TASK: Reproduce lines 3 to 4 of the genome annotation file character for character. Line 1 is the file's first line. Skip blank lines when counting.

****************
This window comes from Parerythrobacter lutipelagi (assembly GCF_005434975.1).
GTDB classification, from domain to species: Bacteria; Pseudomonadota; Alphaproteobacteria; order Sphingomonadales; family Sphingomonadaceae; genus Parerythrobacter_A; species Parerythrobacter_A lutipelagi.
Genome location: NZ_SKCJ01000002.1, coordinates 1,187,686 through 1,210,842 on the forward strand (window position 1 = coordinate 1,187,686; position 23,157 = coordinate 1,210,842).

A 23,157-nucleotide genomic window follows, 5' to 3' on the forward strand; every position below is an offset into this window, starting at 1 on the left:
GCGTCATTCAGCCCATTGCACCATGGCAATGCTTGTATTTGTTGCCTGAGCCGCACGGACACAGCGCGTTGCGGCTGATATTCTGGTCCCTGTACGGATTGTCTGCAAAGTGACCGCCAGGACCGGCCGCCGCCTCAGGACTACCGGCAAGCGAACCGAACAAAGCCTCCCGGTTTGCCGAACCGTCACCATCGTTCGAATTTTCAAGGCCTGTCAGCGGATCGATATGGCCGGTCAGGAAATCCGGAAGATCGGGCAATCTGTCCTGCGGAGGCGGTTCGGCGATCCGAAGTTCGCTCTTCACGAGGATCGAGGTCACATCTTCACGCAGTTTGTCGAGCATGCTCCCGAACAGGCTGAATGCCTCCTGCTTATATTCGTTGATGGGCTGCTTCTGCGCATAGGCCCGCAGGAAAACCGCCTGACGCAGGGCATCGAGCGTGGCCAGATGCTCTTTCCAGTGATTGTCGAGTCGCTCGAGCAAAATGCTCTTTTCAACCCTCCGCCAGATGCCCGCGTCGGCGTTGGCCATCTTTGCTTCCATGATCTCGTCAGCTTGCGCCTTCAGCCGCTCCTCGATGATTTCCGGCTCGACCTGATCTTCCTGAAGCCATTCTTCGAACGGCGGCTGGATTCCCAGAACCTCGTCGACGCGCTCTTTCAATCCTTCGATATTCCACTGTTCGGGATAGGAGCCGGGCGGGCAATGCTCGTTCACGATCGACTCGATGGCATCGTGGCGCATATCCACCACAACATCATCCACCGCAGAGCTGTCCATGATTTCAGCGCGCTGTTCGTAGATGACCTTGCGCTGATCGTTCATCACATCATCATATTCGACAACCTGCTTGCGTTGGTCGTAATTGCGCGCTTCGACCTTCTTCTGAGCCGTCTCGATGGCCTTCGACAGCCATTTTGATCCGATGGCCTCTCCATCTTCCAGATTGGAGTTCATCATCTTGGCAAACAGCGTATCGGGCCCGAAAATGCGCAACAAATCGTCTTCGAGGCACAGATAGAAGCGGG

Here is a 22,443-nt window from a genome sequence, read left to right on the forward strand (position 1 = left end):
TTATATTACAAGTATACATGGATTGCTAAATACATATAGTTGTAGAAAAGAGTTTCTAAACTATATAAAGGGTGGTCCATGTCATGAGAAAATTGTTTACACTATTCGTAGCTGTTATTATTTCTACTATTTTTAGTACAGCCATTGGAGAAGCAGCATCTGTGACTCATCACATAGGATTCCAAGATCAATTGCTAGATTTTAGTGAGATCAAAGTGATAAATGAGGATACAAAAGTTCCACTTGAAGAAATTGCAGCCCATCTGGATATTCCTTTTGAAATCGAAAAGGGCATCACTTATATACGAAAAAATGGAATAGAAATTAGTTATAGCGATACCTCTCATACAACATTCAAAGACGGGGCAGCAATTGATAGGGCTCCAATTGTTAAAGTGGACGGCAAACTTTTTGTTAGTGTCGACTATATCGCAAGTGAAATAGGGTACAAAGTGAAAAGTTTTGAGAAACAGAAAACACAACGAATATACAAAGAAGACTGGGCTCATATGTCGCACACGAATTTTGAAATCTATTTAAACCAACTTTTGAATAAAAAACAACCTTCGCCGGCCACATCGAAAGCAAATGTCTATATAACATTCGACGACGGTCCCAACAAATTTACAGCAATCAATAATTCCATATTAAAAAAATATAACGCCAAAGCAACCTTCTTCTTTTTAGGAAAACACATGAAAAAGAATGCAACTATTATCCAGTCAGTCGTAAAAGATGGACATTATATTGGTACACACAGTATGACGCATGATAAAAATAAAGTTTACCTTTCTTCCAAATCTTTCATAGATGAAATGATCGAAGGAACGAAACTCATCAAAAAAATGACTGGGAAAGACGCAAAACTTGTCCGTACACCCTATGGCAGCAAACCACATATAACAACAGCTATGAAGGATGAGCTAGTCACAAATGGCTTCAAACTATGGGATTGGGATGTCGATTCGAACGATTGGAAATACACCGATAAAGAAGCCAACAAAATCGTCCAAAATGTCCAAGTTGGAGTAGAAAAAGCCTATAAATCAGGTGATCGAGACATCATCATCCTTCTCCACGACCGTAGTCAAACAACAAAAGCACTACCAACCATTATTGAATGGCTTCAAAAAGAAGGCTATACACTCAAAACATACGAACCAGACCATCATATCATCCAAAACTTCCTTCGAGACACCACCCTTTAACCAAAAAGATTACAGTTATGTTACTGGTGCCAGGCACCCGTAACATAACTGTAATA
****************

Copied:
Genome location: NZ_SKCJ01000002.1, coordinates 1,187,686 through 1,210,842 on the forward strand (window position 1 = coordinate 1,187,686; position 23,157 = coordinate 1,210,842).

A 23,157-nucleotide genomic window follows, 5' to 3' on the forward strand; every position below is an offset into this window, starting at 1 on the left: